Stress, wanting an escape, peer pressure, curiosity, self-medication, trying to feel grown up—there are many reasons teenagers experiment with drugs. But with time, that recreational drug use may turn into addiction.
The National Institute on Drug Abuse defines addiction as “a chronic, relapsing disorder characterized by compulsive drug seeking, continued use despite harmful consequences, and long-lasting changes in the brain.” This kind of harmful substance use can have a significant impact on a person’s quality of life, both now and in the future, so it’s important to know how to recognize signs of addiction in teens.
Impact of substance use on teens
During adolescence, the brain is still developing. An underdeveloped brain may explain why young people would make risky decisions like trying drugs, but it also exacerbates the severe mental and physical consequences of substance use.
The younger a person begins using drugs, the more likely they are to develop addiction. Scientific discoveries have also revealed earlier use may have a negative impact on learning and can lead to poorer memory.
How to spot addiction
Teenage substance use can be difficult to identify since some signs are typical youth behavior and some symptoms can also be associated with other mental health issues.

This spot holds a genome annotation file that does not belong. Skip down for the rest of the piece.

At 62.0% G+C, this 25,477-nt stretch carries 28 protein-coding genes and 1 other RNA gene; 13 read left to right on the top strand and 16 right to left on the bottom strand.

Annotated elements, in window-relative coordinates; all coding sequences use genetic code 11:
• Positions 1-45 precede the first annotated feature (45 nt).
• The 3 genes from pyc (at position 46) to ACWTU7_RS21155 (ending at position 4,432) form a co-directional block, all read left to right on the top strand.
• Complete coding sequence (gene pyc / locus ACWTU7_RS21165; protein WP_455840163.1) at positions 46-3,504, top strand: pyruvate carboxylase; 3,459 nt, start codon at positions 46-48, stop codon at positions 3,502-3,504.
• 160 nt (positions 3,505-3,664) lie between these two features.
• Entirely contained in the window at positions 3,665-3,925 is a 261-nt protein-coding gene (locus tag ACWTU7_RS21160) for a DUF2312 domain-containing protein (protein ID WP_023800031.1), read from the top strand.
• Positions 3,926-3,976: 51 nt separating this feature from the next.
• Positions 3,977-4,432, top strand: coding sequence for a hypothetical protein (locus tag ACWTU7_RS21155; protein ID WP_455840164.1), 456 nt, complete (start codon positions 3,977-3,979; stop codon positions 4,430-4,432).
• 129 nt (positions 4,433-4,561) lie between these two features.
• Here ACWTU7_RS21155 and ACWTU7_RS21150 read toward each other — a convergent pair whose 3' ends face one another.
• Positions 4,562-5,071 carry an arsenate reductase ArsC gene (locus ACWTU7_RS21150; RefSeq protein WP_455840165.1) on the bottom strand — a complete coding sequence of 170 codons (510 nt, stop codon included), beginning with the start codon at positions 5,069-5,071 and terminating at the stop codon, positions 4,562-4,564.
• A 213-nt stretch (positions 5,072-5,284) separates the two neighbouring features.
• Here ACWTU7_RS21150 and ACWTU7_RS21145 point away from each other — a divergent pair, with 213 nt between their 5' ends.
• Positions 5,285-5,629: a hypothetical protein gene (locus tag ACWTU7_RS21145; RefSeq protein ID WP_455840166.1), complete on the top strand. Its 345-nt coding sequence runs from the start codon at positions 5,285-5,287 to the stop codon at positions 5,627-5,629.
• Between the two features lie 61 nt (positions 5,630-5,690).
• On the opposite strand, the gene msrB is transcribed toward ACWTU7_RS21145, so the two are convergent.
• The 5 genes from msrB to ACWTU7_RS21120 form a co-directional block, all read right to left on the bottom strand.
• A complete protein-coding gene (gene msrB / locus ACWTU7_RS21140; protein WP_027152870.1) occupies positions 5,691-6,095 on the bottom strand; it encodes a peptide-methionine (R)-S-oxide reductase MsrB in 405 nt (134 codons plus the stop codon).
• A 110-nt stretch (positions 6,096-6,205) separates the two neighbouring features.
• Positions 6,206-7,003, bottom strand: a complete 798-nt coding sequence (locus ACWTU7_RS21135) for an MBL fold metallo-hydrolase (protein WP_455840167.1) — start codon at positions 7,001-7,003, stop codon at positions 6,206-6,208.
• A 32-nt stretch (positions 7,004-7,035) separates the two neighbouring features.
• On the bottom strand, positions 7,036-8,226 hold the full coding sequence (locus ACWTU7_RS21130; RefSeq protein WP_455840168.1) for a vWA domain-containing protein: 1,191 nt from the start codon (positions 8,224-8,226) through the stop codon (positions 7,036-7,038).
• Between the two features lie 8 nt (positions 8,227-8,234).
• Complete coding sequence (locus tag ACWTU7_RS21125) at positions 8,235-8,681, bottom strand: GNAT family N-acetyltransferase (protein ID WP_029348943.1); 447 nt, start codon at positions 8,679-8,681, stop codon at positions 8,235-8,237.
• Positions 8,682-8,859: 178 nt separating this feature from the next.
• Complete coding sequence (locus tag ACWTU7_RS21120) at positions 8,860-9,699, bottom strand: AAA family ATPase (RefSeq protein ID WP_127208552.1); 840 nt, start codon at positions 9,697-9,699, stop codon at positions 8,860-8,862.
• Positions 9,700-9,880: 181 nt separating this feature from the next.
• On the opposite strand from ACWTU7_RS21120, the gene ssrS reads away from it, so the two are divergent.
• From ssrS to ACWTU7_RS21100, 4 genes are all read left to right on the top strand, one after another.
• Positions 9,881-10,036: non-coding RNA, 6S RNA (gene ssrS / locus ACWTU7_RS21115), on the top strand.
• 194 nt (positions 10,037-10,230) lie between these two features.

Some common signs to look out for include:
- Becoming secretive
- Being hostile
- Losing motivation
- Having strained relationships with friends and family
- Having bloodshot eyes
- Struggling to maintain proper hygiene
- Losing interest in things
How to get help
If a teenager you know may be experiencing addiction, things aren’t likely to get better without intervention.
When you decide to have that important discussion, talk to the teenager calmly and express that your concerns come from a loving, caring place. Have the conversation one-on-one so it doesn’t feel like an interrogation. Encourage them to be honest and be open to seeking help from a mental health professional. At Valley Oaks Health, we offer resources like crisis intervention and substance use treatment.